That’s exactly what happened to 23-year-old Lance Guest — well, actually 18-year-old Alex Rogan, the character Lance portrayed in this summer’s sci-fi offering, The Last Starfighter.
Although this was Lance’s first starring movie role, you may also remember him from Halloween II, in which he played Jimmy, opposite actress Jamie Lee Curtis. Some of his other credits include the television series Lou Grant and St Elsewhere (in which he had recurring roles), the TV movie Confessions Of A Married Man, plus numerous stage productions.
How has he managed to accomplish so much at such a young age? Ever since Lance was a freshman in high school, he’s always wanted to act. After graduation, he set out for UCLA where he majored in theater, and began to do some serious acting in a few local productions.
From then on, it was more stage work for Lance with a detour here and there into movies or TV until he was finally seen in Halloween II by director Nick Castle (The Last Starfighter).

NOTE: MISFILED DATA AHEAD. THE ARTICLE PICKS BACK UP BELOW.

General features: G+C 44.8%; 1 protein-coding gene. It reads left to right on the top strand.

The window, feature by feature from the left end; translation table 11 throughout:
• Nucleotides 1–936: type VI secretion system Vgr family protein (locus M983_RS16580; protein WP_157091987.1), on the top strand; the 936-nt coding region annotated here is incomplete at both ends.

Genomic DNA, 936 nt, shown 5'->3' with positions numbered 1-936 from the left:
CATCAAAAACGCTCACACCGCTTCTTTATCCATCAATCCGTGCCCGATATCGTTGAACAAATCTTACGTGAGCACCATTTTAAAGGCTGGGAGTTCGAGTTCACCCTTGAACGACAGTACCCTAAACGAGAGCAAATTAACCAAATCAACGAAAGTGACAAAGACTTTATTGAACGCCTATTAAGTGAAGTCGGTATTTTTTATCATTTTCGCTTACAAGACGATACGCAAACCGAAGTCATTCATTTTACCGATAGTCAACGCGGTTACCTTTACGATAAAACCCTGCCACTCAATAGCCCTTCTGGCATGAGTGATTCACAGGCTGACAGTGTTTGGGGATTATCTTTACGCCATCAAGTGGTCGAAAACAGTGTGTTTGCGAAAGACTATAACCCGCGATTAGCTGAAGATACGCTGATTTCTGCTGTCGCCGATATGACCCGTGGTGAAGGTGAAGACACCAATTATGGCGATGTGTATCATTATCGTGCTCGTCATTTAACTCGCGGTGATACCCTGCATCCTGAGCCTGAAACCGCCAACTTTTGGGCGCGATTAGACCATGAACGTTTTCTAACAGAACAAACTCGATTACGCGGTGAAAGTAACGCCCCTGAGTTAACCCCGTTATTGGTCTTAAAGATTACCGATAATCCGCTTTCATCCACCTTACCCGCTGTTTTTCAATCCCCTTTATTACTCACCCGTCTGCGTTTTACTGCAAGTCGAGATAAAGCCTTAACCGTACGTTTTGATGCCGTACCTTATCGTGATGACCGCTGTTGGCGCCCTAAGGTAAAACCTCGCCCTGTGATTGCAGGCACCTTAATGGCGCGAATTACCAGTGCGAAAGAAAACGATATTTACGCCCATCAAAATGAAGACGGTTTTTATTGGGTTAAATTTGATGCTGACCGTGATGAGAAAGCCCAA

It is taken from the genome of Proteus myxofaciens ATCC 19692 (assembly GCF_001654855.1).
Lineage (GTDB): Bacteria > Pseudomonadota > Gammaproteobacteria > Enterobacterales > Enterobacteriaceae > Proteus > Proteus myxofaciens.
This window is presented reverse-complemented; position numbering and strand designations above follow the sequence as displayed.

Nick immediately thought Lance would be the perfect Alex, for he felt that Lance had “a kind of innocence, shyness, yet determination,” that was essential for the right portrayal of Alex Rogan, who would suddenly be faced with the task of saving the universe!
Lance himself felt akin to the role. “When I first read the script, I felt an immediate connection with Alex’s character.” He continued, “Alex is a kid with potential, but his socioeconomic environment is holding him back. He wants to move on and to make something of himself.
“When he suddenly finds himself whisked off Earth, out of a realm in which he knows what is reality, every single thing amazes him.
“Yet, with all the excitement of being a Starfighter and flying about the universe, there is still present the honest human emotion, the fear and the wanting to return home to his family. Being a hero for Alex, while fun, isn’t all that easy.”
But being a star, for Lance, is easy. Now that he finally has some free time on his hands, Lance will be enjoying himself by keeping his 6’2″, 155-pound frame in shape with some of his favorite sports such as surfing, swimming or playing tennis. He’ll also be able to practice playing the guitar while he ponders a few movie offers that have come his way.
So, after years and years of striving for success, Lance has finally arrived to dazzle you with his dark good looks and gorgeous blue eyes — and aren’t you glad he did!?